Wednesday, June 23, 2010

Another Week Goes By

“Whirr…whirr…whirr” sang the centrifuge, as my precious tube spun around and around the centrifuge, collecting on the bottom so that eventually I could harvest its DNA. Our two experiments today were both focused on gathering and observing DNA, the molecule that governs the way our bodies work and operate.

The first experiment used the DNA of a calf’s thymus and 100% ethanol to make DNA insoluble and thus precipitate out of the solution of the calf thymus and into the ethanol, where we observed the DNA naturally, heat shocked, and treated with DNAse, an enzyme. The second experiment was focused on deriving pure DNA from a sample of E. coli. This involved using six different chemicals to break down the cells, and using the centrifuge to continually condense cellular material at the bottom of the microtubes. In the end, we ended up with pure DNA, which we will use in tomorrow’s experiment.

Today’s quiz was relatively simple. It quizzed us on some of the concepts learned from the labs. The most difficult part of the quiz was naming everyone in class. I’m ashamed to admit that it was easier to discuss proper centrifuge usage and techniques than to match faces with names. After class, I was supposed to meet with two other classmates to go to Waterplace Park to take a picture. Ms. Hall suggested doing this as a way of helping to get to know one another better. One of my classmates left early, so I will be visiting Waterplace Park tomorrow.

A week ago, we left home to find a great adventure awaiting us on the East Coast. This past week has been unbelievably fun, and I'm glad that I have had this opportunity to visit the East Coast and to participate in college campus tours and in the Brown Biotechnology Course. Even though we have only spent three days at Brown University so far, it feels as if it has been far longer. Already I have met so many new people, made a myriad new lifelong friends and connections, and learned more about deoxyribonucleic acid and its special characteristics that give us all life.


  1. Austin,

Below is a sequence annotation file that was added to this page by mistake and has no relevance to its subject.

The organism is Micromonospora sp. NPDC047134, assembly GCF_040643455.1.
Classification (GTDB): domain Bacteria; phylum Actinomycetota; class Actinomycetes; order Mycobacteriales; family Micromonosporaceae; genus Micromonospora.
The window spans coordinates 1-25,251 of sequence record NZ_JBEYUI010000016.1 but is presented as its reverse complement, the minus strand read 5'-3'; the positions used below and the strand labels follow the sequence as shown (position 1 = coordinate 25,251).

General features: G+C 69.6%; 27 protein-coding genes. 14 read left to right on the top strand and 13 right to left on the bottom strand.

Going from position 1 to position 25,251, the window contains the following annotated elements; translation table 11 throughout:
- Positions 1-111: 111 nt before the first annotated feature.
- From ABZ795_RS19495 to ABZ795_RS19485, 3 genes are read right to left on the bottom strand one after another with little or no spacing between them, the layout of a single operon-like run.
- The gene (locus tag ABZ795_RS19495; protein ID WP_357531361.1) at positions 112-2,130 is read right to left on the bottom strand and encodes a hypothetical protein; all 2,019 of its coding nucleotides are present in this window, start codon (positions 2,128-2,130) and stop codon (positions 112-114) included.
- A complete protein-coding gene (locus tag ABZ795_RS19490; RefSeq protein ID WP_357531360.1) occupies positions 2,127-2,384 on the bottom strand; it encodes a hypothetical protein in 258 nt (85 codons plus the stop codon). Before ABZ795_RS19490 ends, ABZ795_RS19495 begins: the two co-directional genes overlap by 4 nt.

Mr. Ramsey and I were just discussing how science types tend to be less outgoing than those taking humanities types of classes. You helped reinforce this when you wrote about the difficulty with the quiz aimed at testing how well you had assimilated who else was in your class.

    I'm sure you saw the benefit in this exercise and will work towards making this as much a part of your education as purifying DNA.

    I hate being critical in these blogs, Austin, and I promised myself that I wouldn't but this little criticism may be of benefit to others: your mother takes "pictures"--we take "photographs". Learn the distinction and set yourself above those that merely take snapshots.

    By the way, nice "photograph" at the top of the page.

  2. The quiz on peoples names was difficult for me, because I was not used to quick and rapid memorization of people's names. I prefer to slowly learn more about others and to take my time in developing friendships, but this experience was interesting for me in that it was the first time that I have ever had the need to get to know people at such a rapid pace. I really enjoyed the exercise nonetheless, even if I didn't exactly excel at it.

    As for the photograph, I know that it wasn't the best picture, but it was the best one I had. I had wanted to take a better picture to demonstrate what our labs were like, but that day we didn't have enough extra time for me to take a picture of Megan and William in action. In short, I'll be sure to post better photographs in the future.